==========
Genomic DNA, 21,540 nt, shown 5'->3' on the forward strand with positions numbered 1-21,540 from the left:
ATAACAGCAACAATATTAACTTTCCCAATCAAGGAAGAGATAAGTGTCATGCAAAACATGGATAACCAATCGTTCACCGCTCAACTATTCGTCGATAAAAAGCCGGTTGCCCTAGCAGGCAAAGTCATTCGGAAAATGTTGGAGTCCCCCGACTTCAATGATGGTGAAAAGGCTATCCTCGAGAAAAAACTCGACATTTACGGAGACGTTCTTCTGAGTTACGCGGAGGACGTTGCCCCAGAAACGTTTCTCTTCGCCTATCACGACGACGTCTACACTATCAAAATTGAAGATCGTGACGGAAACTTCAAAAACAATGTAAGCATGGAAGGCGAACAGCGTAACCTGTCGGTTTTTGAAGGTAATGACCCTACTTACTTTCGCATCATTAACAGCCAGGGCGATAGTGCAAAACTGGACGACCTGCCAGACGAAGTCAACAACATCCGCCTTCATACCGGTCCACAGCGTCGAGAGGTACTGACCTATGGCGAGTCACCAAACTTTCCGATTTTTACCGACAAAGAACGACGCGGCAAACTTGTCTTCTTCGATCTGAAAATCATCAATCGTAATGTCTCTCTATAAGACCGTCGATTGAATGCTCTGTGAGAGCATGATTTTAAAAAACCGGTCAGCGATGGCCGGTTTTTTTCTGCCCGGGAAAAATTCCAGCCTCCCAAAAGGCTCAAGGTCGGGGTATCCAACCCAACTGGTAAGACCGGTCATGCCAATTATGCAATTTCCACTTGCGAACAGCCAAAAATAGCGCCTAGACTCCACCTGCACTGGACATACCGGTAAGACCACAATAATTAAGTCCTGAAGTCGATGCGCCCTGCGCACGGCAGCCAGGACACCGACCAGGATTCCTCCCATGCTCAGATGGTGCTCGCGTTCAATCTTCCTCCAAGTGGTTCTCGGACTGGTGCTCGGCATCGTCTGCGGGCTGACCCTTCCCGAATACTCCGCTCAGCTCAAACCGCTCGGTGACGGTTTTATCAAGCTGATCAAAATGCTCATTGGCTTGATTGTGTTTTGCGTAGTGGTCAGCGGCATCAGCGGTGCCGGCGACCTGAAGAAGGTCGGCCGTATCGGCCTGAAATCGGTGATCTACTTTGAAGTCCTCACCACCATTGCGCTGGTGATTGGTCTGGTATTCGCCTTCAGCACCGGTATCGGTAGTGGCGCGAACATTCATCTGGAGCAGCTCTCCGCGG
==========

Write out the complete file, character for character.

Genomic DNA, 21,540 nt, shown 5'->3' on the forward strand with positions numbered 1-21,540 from the left:
ATAACAGCAACAATATTAACTTTCCCAATCAAGGAAGAGATAAGTGTCATGCAAAACATGGATAACCAATCGTTCACCGCTCAACTATTCGTCGATAAAAAGCCGGTTGCCCTAGCAGGCAAAGTCATTCGGAAAATGTTGGAGTCCCCCGACTTCAATGATGGTGAAAAGGCTATCCTCGAGAAAAAACTCGACATTTACGGAGACGTTCTTCTGAGTTACGCGGAGGACGTTGCCCCAGAAACGTTTCTCTTCGCCTATCACGACGACGTCTACACTATCAAAATTGAAGATCGTGACGGAAACTTCAAAAACAATGTAAGCATGGAAGGCGAACAGCGTAACCTGTCGGTTTTTGAAGGTAATGACCCTACTTACTTTCGCATCATTAACAGCCAGGGCGATAGTGCAAAACTGGACGACCTGCCAGACGAAGTCAACAACATCCGCCTTCATACCGGTCCACAGCGTCGAGAGGTACTGACCTATGGCGAGTCACCAAACTTTCCGATTTTTACCGACAAAGAACGACGCGGCAAACTTGTCTTCTTCGATCTGAAAATCATCAATCGTAATGTCTCTCTATAAGACCGTCGATTGAATGCTCTGTGAGAGCATGATTTTAAAAAACCGGTCAGCGATGGCCGGTTTTTTTCTGCCCGGGAAAAATTCCAGCCTCCCAAAAGGCTCAAGGTCGGGGTATCCAACCCAACTGGTAAGACCGGTCATGCCAATTATGCAATTTCCACTTGCGAACAGCCAAAAATAGCGCCTAGACTCCACCTGCACTGGACATACCGGTAAGACCACAATAATTAAGTCCTGAAGTCGATGCGCCCTGCGCACGGCAGCCAGGACACCGACCAGGATTCCTCCCATGCTCAGATGGTGCTCGCGTTCAATCTTCCTCCAAGTGGTTCTCGGACTGGTGCTCGGCATCGTCTGCGGGCTGACCCTTCCCGAATACTCCGCTCAGCTCAAACCGCTCGGTGACGGTTTTATCAAGCTGATCAAAATGCTCATTGGCTTGATTGTGTTTTGCGTAGTGGTCAGCGGCATCAGCGGTGCCGGCGACCTGAAGAAGGTCGGCCGTATCGGCCTGAAATCGGTGATCTACTTTGAAGTCCTCACCACCATTGCGCTGGTGATTGGTCTGGTATTCGCCTTCAGCACCGGTATCGGTAGTGGCGCGAACATTCATCTGGAGCAGCTCTCCGCGG